If you had known me in 2014, you would know that the idea of me running a marathon seemed farfetched. Laughable, even. I was overworked, exhausted, and out of shape, and I had never run a single mile in my life—let alone 26.2. Yet, through the encouragement of my wife (thanks, Jess!), a dear friend (thanks, Emma!), and countless other supporters, I began training in an effort to turn around my physical condition and complete what seemed to be an impossible task.
On October 11, 2015, the day arrived. I lined up with forty thousand runners for the annual Chicago Marathon. My experience that day was at once the most difficult and the most rewarding experience of my life so far. The lessons I learned in training for and running my first marathon are countless. One of my key learnings that day was about proper pacing. I was excited to get running, and after being cooped up in the start corral for so long waiting for the race to begin, I jumped out at a quick pace. The speed seemed fine at the time, but a few miles into the race, I realized I was burning too much energy too early. My pace was unsustainable. Ultimately, running too fast too soon negatively impacted the rest of my race, and I struggled to find the energy in the later miles to keep going.
As we enter the year 2017, this lesson is fresh in my mind as I consider our ministry together in the Church. We can be so excited to sprint out across the starting line that we burn up our energy too soon, making ministry more difficult in the proverbial later miles. Starting the year strong matters—but so does keeping a sustainable pace. So, how do we run at a pace that allows us to start strong but still maintain energy so we don’t burn out later in the race?
Consider these six ideas:
1. Above all, trust in the Lord. As we begin the year, this is a great time to remind ourselves that ministry is not about us. It is really about the Lord. Often we get so wrapped up in our own gifts and abilities we forget that God is the one who is building His kingdom. Take time to cover your ministries, and those you are serving, in prayer. Be strengthened for the work ahead of you through Word and Sacrament. Trust that the Lord is still in control of His Church.
2. Know your values. Aubrey Malphurs once said, “You won’t do ministry that really matters until you define what matters.” Your values help you do just that: define what matters. They are the principles that direct what you do. Values, in a sense, provide the why behind the what in your ministry, as they tell you the motivation for every ministry in your congregation. What are the four or five key values you hold in ministry—both personally and organizationally?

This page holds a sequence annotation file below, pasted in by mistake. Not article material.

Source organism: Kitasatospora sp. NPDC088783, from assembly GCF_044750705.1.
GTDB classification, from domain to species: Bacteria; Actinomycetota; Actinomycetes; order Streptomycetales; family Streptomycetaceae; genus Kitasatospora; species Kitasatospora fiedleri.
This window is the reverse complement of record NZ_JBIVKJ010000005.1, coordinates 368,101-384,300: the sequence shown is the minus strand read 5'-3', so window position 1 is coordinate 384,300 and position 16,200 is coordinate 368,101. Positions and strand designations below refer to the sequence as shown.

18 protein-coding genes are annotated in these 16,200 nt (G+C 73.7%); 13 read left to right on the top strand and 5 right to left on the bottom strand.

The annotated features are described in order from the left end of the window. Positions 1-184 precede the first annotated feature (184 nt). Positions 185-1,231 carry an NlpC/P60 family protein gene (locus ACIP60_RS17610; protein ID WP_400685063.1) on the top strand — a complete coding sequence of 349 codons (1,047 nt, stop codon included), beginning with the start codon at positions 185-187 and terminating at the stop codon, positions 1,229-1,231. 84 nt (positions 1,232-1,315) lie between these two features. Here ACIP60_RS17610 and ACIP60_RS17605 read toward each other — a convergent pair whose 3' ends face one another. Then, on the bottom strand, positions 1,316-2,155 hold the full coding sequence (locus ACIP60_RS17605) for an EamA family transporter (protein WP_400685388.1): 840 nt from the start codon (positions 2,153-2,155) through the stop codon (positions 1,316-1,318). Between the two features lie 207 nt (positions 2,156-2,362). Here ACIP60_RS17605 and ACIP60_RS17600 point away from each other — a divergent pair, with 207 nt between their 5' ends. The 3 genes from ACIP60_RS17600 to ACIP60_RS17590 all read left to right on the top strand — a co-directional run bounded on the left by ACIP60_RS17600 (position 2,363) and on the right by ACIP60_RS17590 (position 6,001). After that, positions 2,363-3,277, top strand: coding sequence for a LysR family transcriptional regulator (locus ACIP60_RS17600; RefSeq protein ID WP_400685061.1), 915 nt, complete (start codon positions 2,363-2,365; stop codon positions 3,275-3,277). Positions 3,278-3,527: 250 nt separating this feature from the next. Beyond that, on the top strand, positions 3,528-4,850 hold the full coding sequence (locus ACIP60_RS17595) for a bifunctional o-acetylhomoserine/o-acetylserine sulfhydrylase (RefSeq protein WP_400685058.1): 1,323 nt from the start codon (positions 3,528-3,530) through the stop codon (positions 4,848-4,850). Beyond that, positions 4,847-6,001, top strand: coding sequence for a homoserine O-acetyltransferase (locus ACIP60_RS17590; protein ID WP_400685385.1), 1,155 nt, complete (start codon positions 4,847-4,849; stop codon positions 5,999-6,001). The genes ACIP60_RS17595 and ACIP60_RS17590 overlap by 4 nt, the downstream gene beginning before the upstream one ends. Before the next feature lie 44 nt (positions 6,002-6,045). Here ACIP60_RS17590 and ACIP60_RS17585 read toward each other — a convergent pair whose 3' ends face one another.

3. Set your priorities. If you could only accomplish three things in 2017, what would they be? Do you know? Determine your top priorities for the year, and then focus your energy in that direction. This focus will allow you to put your energy toward the things that matter most.
4. Communicate clearly. Once you have clarified your values and set your priorities, share them with your members. Help them to understand why you are doing what you are doing. Make a plan to keep everyone involved as informed as possible. Clearly share with those around you what is happening in your ministry, and why it matters. Others will be able to better support you and your ministry when they know what is going on.
5. Invest in others, and allow others to invest in you. A good friend recently reminded me that you can’t pour from an empty cup. This advice rings true for all of us: as we are pouring into others, investing in them through our ministries, we must also allow others to pour into us. Who are the people with whom you are most vulnerable? Where do you turn when you need advice, counsel, and support? When you are celebrating, who celebrates with you? When you need correction, who is there to give it? If you don’t already have one, find a mentor who can invest in you throughout the coming year. Give him or her permission to speak truth—whether it be encouragement, rebuke, or celebration—in your life. These mentors will be able to help you maintain a healthy pace in your ministry.
6. Have fun and celebrate. Ministry can be hard. And it can be draining. But it is also rewarding. Don’t get so bogged down in the business of the day that you forget that you are sharing the Gospel, and there is no message more joyful. Have fun! As God is active through Word and Sacrament, take time to celebrate His working in the hearts and minds of the people of your community. Share those stories so others can celebrate with you!
Five hours after crossing the starting line on that October day, I crossed the finish line of my first marathon. When I returned to the Chicago Marathon in 2016, I finished the race nearly forty-five minutes faster—thanks, in large part, to the lessons I learned a year earlier about keeping a healthy pace. My hope and prayer for us is that, as we run the race of ministry at a healthier pace this year, we will feel refreshed, energized, and ready to press on in the later miles.
Continue the Conversation: What is your best advice for others who are looking to find a healthy pace for their ministry in the coming year? Leave a comment to continue the conversation!
(This article was originally posted by Concordia Publishing House on January 5, 2017.)